The last three chapters describe Randall turning theory into practice as his band Faithless first discuss and then take the decision to join the Boycott Sanction Divestment (BDS) movement against Israel in 2010 (p139). He also makes increasingly political statements on TV appearances, and writes a campaign song called “Freedom for Palestine” that gained huge media attention and widespread acclaim. At a time when the cultural boycott has come under sustained attack, Randall’s passionate articulation of his principled position is more than welcome. His chapter on the music of the Arab revolutions is another significant and necessary addition to the historical record, preserving the voices of those musicians who demonstrate the continuity of struggle, from Egyptian anti-colonial song-writer Sayed Darwish to contemporary Tunisian hip hop artists like El Général.

The chapter “Rebel Music Manifesto” is where the book coalesces into a call to action. Randall’s long record of anti-racism and political involvement now becomes the bedrock for a new set of principled and achievable aims for everyone to learn from and take forward. Its core ideas of community action and making music for our side of the class divide hark back to the pathway laid down by organisations like Rock Against Racism and its successor Love Music Hate Racism. But they also include lessons for today, in terms of the uses of social media to make political points count, and being creative with spaces and venues. These speak to the 21st century as surely as they reiterate every communal urge to fight back that previous generations have been gripped by. Sound System is an outstanding book on many different levels: as a frank and often surprising walk through the history of one man’s political activity, as a potted history of contested musical and political confrontations, but most significantly as a direct exhortation to the reader to get involved in the political struggle as soon as possible.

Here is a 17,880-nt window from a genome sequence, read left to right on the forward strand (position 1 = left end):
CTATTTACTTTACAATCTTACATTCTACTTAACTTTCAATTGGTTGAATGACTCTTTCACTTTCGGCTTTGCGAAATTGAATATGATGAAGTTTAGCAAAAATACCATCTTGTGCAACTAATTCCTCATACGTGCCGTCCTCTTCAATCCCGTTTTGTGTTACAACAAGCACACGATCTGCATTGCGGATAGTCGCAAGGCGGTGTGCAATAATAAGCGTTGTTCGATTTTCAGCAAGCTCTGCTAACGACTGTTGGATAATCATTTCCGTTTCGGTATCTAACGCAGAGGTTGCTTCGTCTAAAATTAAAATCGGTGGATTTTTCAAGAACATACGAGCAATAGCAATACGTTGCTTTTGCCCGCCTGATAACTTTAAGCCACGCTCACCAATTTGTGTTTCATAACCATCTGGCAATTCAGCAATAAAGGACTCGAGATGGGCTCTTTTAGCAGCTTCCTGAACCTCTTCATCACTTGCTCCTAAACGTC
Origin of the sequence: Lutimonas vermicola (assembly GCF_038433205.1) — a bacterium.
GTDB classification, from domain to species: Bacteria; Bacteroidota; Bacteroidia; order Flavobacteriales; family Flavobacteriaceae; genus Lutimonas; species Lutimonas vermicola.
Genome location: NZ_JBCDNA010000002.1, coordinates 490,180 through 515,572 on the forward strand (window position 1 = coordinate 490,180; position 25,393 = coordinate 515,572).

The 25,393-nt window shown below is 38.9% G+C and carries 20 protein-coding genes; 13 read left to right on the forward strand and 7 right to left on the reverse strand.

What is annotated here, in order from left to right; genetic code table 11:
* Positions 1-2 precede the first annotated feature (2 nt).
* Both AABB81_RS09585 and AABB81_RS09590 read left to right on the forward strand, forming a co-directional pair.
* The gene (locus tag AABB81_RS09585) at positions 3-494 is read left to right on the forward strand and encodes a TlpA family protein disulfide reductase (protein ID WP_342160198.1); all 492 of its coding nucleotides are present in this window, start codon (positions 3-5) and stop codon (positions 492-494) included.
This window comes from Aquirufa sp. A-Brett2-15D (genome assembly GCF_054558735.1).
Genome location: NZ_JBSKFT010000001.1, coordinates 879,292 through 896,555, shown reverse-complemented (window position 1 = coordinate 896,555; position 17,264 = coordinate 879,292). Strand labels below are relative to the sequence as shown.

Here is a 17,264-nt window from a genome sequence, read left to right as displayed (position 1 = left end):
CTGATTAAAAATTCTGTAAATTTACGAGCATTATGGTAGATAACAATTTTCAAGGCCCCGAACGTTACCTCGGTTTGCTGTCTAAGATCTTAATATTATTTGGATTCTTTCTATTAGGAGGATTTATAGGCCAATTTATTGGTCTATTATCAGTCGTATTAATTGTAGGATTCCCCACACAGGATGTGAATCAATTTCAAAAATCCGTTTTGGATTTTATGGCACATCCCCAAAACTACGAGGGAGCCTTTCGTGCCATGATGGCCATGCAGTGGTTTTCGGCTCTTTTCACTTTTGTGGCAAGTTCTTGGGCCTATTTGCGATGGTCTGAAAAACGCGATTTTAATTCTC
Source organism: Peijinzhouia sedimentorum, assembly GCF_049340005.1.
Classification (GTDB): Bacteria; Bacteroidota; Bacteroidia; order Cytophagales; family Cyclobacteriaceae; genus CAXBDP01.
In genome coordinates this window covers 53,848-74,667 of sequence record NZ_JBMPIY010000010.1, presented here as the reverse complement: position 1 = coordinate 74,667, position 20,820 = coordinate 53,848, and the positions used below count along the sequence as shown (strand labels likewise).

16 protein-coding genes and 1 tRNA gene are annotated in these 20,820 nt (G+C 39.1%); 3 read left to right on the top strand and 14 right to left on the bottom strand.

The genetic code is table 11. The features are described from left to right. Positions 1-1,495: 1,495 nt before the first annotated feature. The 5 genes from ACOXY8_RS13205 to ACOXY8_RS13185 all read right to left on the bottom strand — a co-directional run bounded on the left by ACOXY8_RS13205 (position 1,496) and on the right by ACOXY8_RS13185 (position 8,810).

Kevin McCaighy is a member of SWP York branch and a regular contributor to Socialist Review.